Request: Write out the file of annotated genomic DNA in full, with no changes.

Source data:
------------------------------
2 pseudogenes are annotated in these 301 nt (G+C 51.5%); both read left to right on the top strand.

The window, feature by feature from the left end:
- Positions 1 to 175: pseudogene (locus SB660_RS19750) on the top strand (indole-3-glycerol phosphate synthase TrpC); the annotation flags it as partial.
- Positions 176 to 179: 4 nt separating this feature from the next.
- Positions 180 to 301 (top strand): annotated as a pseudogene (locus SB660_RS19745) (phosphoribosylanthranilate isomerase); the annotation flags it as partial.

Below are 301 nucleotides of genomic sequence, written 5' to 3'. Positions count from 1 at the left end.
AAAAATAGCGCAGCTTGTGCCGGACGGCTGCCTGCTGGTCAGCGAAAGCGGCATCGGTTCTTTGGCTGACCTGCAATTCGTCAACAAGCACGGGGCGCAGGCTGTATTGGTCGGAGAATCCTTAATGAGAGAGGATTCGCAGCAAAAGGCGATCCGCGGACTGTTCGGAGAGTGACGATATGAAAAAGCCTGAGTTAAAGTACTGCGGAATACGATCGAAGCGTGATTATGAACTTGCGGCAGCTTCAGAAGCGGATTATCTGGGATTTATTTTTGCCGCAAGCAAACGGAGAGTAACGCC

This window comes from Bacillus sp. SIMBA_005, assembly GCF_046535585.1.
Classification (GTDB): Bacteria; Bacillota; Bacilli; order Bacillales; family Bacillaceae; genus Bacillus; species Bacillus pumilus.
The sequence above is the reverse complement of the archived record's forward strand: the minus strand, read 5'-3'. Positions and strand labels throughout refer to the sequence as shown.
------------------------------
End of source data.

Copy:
2 pseudogenes are annotated in these 301 nt (G+C 51.5%); both read left to right on the top strand.

The window, feature by feature from the left end:
- Positions 1 to 175: pseudogene (locus SB660_RS19750) on the top strand (indole-3-glycerol phosphate synthase TrpC); the annotation flags it as partial.
- Positions 176 to 179: 4 nt separating this feature from the next.
- Positions 180 to 301 (top strand): annotated as a pseudogene (locus SB660_RS19745) (phosphoribosylanthranilate isomerase); the annotation flags it as partial.

Below are 301 nucleotides of genomic sequence, written 5' to 3'. Positions count from 1 at the left end.
AAAAATAGCGCAGCTTGTGCCGGACGGCTGCCTGCTGGTCAGCGAAAGCGGCATCGGTTCTTTGGCTGACCTGCAATTCGTCAACAAGCACGGGGCGCAGGCTGTATTGGTCGGAGAATCCTTAATGAGAGAGGATTCGCAGCAAAAGGCGATCCGCGGACTGTTCGGAGAGTGACGATATGAAAAAGCCTGAGTTAAAGTACTGCGGAATACGATCGAAGCGTGATTATGAACTTGCGGCAGCTTCAGAAGCGGATTATCTGGGATTTATTTTTGCCGCAAGCAAACGGAGAGTAACGCC

This window comes from Bacillus sp. SIMBA_005, assembly GCF_046535585.1.
Classification (GTDB): Bacteria; Bacillota; Bacilli; order Bacillales; family Bacillaceae; genus Bacillus; species Bacillus pumilus.
The sequence above is the reverse complement of the archived record's forward strand: the minus strand, read 5'-3'. Positions and strand labels throughout refer to the sequence as shown.